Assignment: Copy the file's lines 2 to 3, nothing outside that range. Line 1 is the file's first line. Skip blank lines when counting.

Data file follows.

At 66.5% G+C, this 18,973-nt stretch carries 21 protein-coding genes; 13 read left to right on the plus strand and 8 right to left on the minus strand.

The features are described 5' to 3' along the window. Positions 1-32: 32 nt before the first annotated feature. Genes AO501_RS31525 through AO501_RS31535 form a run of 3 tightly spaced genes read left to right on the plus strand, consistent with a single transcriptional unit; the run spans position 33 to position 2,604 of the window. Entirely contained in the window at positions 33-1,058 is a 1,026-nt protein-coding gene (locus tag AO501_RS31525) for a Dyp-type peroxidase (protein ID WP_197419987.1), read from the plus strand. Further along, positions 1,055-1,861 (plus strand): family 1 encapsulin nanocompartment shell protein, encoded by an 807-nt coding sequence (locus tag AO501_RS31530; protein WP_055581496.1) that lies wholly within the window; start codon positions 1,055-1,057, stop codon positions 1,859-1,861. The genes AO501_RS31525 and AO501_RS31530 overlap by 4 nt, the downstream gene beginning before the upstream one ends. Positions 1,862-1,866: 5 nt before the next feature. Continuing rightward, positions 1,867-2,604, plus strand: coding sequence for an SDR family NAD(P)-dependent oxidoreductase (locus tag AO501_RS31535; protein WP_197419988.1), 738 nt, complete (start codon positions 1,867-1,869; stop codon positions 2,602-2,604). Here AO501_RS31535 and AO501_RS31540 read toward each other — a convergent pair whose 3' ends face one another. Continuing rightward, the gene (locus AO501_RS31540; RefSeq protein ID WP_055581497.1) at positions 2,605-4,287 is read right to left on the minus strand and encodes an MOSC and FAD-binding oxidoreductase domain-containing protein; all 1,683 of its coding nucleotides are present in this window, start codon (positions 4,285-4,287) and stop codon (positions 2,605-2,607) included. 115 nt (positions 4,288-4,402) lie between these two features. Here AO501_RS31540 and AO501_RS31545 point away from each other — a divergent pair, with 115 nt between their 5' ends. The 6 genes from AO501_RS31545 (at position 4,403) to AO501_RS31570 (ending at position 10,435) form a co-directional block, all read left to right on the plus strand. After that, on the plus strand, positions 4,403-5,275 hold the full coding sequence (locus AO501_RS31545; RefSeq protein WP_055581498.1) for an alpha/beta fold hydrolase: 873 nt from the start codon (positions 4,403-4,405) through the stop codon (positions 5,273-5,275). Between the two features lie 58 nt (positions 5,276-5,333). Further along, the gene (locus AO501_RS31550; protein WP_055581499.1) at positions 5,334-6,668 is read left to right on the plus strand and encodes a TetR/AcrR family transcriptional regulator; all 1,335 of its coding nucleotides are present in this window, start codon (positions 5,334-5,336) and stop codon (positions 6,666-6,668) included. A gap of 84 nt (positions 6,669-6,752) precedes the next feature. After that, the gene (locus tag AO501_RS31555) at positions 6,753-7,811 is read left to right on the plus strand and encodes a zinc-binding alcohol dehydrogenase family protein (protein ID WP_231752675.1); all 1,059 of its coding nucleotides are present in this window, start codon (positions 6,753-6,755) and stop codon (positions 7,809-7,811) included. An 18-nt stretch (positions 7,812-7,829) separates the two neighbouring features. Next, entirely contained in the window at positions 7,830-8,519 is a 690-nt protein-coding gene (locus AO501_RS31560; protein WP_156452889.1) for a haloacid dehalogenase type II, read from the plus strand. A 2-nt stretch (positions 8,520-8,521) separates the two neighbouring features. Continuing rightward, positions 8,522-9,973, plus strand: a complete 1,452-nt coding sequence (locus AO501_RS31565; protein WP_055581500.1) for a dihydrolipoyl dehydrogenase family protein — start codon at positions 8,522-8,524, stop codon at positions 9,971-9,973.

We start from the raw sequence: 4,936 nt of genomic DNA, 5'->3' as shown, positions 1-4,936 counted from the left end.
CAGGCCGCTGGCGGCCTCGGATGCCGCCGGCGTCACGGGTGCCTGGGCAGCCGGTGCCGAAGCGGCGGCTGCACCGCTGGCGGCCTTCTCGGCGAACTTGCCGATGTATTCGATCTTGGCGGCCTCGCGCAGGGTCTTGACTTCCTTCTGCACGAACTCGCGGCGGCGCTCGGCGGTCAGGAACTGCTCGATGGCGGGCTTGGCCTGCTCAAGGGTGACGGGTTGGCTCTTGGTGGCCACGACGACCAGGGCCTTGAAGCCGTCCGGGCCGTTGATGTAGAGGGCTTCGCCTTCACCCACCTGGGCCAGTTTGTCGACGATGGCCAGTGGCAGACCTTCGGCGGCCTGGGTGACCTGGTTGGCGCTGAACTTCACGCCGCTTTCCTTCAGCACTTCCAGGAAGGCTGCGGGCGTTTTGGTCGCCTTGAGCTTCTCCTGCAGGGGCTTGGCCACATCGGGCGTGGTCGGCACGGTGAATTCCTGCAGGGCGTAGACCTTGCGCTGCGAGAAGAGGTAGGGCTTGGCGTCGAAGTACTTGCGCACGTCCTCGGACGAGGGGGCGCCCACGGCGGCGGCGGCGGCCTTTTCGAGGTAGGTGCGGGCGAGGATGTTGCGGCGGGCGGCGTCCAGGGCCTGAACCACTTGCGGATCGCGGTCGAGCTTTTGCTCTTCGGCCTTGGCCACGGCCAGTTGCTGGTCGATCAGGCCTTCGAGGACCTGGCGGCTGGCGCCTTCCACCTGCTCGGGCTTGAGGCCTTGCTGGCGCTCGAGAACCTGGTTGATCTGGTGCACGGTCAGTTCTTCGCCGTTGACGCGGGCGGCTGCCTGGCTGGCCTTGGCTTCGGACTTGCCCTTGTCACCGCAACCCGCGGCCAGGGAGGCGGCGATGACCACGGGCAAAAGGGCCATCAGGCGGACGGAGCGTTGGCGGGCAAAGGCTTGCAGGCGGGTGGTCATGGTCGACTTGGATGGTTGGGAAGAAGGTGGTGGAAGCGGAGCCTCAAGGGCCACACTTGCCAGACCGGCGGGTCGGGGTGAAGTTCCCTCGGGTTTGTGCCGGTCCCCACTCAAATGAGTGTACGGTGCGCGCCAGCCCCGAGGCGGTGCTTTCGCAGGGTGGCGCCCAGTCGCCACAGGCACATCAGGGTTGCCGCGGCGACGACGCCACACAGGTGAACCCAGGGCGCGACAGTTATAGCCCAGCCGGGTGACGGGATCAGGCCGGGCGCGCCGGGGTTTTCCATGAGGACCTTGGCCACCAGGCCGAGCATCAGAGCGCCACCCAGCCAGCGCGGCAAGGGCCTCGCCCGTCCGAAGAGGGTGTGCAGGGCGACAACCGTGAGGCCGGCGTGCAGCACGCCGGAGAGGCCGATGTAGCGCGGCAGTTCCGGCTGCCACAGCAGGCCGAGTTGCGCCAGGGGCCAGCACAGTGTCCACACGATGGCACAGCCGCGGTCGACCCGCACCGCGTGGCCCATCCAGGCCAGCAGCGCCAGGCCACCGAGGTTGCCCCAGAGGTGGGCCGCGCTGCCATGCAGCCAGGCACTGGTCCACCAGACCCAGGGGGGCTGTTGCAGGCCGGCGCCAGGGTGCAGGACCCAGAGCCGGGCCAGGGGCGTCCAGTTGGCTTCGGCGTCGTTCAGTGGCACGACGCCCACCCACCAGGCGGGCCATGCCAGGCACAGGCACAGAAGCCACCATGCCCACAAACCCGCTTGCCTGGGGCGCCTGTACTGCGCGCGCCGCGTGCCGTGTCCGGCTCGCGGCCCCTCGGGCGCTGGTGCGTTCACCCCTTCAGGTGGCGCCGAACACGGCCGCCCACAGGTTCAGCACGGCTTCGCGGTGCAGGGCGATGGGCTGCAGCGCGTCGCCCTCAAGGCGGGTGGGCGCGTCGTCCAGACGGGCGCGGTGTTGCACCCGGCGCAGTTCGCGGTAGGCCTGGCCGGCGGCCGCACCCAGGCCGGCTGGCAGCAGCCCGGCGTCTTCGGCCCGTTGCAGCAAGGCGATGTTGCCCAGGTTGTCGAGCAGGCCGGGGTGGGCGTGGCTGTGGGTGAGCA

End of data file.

The features are described 5' to 3' along the window. Positions 1-32: 32 nt before the first annotated feature. Genes AO501_RS31525 through AO501_RS31535 form a run of 3 tightly spaced genes read left to right on the plus strand, consistent with a single transcriptional unit; the run spans position 33 to position 2,604 of the window. Entirely contained in the window at positions 33-1,058 is a 1,026-nt protein-coding gene (locus tag AO501_RS31525) for a Dyp-type peroxidase (protein ID WP_197419987.1), read from the plus strand. Further along, positions 1,055-1,861 (plus strand): family 1 encapsulin nanocompartment shell protein, encoded by an 807-nt coding sequence (locus tag AO501_RS31530; protein WP_055581496.1) that lies wholly within the window; start codon positions 1,055-1,057, stop codon positions 1,859-1,861. The genes AO501_RS31525 and AO501_RS31530 overlap by 4 nt, the downstream gene beginning before the upstream one ends. Positions 1,862-1,866: 5 nt before the next feature. Continuing rightward, positions 1,867-2,604, plus strand: coding sequence for an SDR family NAD(P)-dependent oxidoreductase (locus tag AO501_RS31535; protein WP_197419988.1), 738 nt, complete (start codon positions 1,867-1,869; stop codon positions 2,602-2,604). Here AO501_RS31535 and AO501_RS31540 read toward each other — a convergent pair whose 3' ends face one another. Continuing rightward, the gene (locus AO501_RS31540; RefSeq protein ID WP_055581497.1) at positions 2,605-4,287 is read right to left on the minus strand and encodes an MOSC and FAD-binding oxidoreductase domain-containing protein; all 1,683 of its coding nucleotides are present in this window, start codon (positions 4,285-4,287) and stop codon (positions 2,605-2,607) included. 115 nt (positions 4,288-4,402) lie between these two features. Here AO501_RS31540 and AO501_RS31545 point away from each other — a divergent pair, with 115 nt between their 5' ends. The 6 genes from AO501_RS31545 (at position 4,403) to AO501_RS31570 (ending at position 10,435) form a co-directional block, all read left to right on the plus strand. After that, on the plus strand, positions 4,403-5,275 hold the full coding sequence (locus AO501_RS31545; RefSeq protein WP_055581498.1) for an alpha/beta fold hydrolase: 873 nt from the start codon (positions 4,403-4,405) through the stop codon (positions 5,273-5,275). Between the two features lie 58 nt (positions 5,276-5,333). Further along, the gene (locus AO501_RS31550; protein WP_055581499.1) at positions 5,334-6,668 is read left to right on the plus strand and encodes a TetR/AcrR family transcriptional regulator; all 1,335 of its coding nucleotides are present in this window, start codon (positions 5,334-5,336) and stop codon (positions 6,666-6,668) included. A gap of 84 nt (positions 6,669-6,752) precedes the next feature. After that, the gene (locus tag AO501_RS31555) at positions 6,753-7,811 is read left to right on the plus strand and encodes a zinc-binding alcohol dehydrogenase family protein (protein ID WP_231752675.1); all 1,059 of its coding nucleotides are present in this window, start codon (positions 6,753-6,755) and stop codon (positions 7,809-7,811) included. An 18-nt stretch (positions 7,812-7,829) separates the two neighbouring features. Next, entirely contained in the window at positions 7,830-8,519 is a 690-nt protein-coding gene (locus AO501_RS31560; protein WP_156452889.1) for a haloacid dehalogenase type II, read from the plus strand. A 2-nt stretch (positions 8,520-8,521) separates the two neighbouring features. Continuing rightward, positions 8,522-9,973, plus strand: a complete 1,452-nt coding sequence (locus AO501_RS31565; protein WP_055581500.1) for a dihydrolipoyl dehydrogenase family protein — start codon at positions 8,522-8,524, stop codon at positions 9,971-9,973.

We start from the raw sequence: 4,936 nt of genomic DNA, 5'->3' as shown, positions 1-4,936 counted from the left end.